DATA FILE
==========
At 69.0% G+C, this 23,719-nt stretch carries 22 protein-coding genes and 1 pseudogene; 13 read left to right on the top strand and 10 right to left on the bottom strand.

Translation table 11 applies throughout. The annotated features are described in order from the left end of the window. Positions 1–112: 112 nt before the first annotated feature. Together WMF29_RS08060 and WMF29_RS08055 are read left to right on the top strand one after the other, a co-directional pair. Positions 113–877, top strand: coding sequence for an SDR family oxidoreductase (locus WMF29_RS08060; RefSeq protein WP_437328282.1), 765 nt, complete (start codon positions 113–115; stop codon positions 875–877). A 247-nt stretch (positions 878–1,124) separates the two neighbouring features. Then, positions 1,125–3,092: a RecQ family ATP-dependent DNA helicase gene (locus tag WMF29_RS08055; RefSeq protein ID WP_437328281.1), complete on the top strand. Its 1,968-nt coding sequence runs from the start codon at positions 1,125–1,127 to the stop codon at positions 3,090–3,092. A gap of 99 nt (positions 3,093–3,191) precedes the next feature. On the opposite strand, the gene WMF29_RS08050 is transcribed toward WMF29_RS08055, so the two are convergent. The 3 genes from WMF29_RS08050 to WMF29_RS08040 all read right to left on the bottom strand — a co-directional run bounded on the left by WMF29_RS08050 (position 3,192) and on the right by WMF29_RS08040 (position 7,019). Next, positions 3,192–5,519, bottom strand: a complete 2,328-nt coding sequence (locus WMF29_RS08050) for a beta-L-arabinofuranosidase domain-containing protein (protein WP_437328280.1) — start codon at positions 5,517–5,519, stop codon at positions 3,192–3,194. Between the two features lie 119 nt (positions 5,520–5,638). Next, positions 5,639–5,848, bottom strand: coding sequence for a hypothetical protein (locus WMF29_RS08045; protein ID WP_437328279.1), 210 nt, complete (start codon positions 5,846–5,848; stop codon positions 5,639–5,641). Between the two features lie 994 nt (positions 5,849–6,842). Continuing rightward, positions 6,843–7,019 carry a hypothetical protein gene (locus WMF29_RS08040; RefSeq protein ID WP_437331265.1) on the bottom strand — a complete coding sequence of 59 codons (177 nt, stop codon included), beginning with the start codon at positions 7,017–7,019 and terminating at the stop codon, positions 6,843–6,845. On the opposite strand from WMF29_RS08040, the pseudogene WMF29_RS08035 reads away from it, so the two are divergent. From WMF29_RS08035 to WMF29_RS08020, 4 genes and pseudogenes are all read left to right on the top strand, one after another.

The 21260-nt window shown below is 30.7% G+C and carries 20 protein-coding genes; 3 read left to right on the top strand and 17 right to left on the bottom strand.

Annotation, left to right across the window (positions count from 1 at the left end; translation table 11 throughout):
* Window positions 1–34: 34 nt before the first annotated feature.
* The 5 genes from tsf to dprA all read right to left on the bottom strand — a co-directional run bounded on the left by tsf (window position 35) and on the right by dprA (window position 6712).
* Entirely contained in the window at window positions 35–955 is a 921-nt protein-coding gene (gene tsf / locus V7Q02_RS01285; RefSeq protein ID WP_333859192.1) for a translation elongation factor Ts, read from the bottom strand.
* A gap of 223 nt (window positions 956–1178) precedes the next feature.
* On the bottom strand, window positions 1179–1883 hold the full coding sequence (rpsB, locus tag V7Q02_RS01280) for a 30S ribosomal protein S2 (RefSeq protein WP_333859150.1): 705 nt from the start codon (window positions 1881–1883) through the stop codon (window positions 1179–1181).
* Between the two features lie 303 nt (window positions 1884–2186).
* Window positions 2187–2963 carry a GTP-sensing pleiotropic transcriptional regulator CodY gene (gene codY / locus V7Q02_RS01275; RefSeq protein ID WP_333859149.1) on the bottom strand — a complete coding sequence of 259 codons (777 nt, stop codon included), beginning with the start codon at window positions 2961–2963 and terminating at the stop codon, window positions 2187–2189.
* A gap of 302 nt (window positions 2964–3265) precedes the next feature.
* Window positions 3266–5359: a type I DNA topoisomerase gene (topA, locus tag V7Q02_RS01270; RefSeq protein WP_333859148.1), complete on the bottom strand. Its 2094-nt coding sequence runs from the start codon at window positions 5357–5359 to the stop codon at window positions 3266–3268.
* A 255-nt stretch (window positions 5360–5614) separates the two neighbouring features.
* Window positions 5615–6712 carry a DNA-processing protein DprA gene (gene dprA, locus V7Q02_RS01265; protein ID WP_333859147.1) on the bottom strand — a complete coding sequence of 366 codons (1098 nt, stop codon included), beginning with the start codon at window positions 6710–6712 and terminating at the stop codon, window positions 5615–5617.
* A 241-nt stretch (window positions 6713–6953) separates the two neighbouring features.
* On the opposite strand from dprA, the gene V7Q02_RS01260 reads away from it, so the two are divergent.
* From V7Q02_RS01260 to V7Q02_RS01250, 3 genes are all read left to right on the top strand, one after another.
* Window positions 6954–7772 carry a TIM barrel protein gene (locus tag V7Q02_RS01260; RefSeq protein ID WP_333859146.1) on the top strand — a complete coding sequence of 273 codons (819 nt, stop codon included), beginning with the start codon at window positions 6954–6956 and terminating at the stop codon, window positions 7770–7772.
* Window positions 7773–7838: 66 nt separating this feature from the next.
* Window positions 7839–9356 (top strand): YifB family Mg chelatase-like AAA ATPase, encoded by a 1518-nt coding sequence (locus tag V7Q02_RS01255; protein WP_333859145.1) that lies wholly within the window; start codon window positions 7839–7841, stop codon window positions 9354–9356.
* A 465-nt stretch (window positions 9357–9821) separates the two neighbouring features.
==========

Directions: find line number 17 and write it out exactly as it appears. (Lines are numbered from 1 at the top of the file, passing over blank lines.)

* On the opposite strand from dprA, the gene V7Q02_RS01260 reads away from it, so the two are divergent.